Safety and Tolerability of NIM-1324, an Oral, Once-daily LANCL2 Agonist, in a Randomized, Double-Blind, Placebo-Controlled Phase 1 Study in Normal Healthy Volunteers

Background. Systemic lupus erythematosus is a complex disease in which the immune system is dysfunctional at multiple levels including impaired regulatory responses, altered self-antigen processing and increased autoantibody production. LANCL2 is a novel therapeutic target that has been first targeted by a gut-restricted compound, omilancor, currently in clinical development for inflammatory bowel diseases. NIM-1324 functions through similar LANCL2-dependent immunometabolic mechanisms, increasing the suppressive capacity and stability of regulatory CD4+ T cells (Treg) while also supporting the metabolic demands of autophagy in phagocytes. The preclinical efficacy of NIM-1324 has been validated in NZB/W, MRL, and pristane-induced models of lupus and the preclinical safety has been demonstrated up to a NOAEL of 1,000 mg/kg/d.

Methods. Oral NIM-1324 was evaluated for safety and tolerability in normal healthy volunteers (n = 56) in a randomized, double-blind, placebo-controlled trial. Volunteers were randomized into five single ascending dose cohorts (250 – 1500 mg, p.o.) and three multiple ascending dose cohorts (250 – 1500 mg QD for seven days, p.o.). Safety and tolerability were assessed by adverse event (AE) reporting, vital signs, ECG, hematology, and clinical chemistry. Blood concentrations of NIM-1324 were measured. Whole blood gene expression and serum cytokines were analyzed as markers of target engagement.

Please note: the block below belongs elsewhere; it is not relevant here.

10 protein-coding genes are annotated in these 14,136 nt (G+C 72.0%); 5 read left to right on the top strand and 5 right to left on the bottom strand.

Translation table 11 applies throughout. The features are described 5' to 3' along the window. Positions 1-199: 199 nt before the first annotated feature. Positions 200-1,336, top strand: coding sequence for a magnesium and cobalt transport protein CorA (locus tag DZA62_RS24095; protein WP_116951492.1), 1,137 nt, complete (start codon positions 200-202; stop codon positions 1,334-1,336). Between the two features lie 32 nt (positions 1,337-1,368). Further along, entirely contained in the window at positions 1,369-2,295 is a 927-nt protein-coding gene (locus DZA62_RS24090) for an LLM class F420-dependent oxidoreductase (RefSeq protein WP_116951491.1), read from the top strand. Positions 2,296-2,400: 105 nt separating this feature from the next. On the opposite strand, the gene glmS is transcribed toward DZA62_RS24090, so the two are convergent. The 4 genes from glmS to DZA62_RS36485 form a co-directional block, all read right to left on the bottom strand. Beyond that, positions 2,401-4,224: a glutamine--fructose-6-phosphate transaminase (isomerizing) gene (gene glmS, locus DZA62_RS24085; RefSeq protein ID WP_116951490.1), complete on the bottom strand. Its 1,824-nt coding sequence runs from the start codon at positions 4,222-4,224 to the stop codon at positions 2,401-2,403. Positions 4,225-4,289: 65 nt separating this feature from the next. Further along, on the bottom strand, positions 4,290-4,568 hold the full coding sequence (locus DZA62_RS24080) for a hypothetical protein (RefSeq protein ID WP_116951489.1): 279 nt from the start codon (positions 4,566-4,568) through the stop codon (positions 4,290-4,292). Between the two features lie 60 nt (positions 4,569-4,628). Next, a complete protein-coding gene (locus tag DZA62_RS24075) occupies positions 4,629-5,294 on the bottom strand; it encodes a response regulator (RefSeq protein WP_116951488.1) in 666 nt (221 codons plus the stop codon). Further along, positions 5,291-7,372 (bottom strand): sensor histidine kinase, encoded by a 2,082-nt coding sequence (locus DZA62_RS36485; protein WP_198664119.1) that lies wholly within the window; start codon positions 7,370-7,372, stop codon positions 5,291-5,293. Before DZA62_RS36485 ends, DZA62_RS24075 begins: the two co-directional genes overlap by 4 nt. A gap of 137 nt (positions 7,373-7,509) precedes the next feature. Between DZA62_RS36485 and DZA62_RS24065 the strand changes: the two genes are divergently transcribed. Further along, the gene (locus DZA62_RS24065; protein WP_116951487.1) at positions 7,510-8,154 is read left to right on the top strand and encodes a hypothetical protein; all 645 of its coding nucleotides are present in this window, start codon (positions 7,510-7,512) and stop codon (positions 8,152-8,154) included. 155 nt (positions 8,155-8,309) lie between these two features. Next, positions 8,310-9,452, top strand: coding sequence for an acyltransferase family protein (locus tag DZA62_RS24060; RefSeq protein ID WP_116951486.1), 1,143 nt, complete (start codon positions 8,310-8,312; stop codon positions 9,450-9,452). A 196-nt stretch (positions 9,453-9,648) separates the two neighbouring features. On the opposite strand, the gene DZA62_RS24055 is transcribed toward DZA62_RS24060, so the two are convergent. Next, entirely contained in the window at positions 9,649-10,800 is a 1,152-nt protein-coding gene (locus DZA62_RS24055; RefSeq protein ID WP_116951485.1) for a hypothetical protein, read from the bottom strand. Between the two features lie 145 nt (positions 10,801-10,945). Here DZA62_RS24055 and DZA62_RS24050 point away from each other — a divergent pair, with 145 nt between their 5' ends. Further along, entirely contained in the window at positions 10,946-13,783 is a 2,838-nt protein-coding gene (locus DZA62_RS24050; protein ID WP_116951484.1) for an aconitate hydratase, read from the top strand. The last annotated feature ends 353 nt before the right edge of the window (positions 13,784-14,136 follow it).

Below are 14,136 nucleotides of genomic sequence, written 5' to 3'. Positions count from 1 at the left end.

Results. Single and seven-day dosing with NIM-1324 did not result in and SAEs or increases in total AE rates in individual dose cohorts and overall pooled active group relative to placebo. Oral NIM-1324 dosing did not result in any clinically significant findings by biochemistry, coagulation, ECG, hematology, or urinalysis. NIM-1324 was rapidly absorbed after oral dosing and did not accumulate over the seven-day dosing period. Plasma exposure of NIM-1324 was observed to scale in a dose-proportional manner within the range of 250 to 1000 mg/d. Using a whole blood transcriptomic signature developed during preclinical efficacy testing, NIM-1324 upregulated the mRNA expression of genes associated with mitochondrial metabolism and downregulated markers of phagocyte activation. The magnitude of effect in the 250 mg cohort was like those observed preclinically at maximally effective doses.

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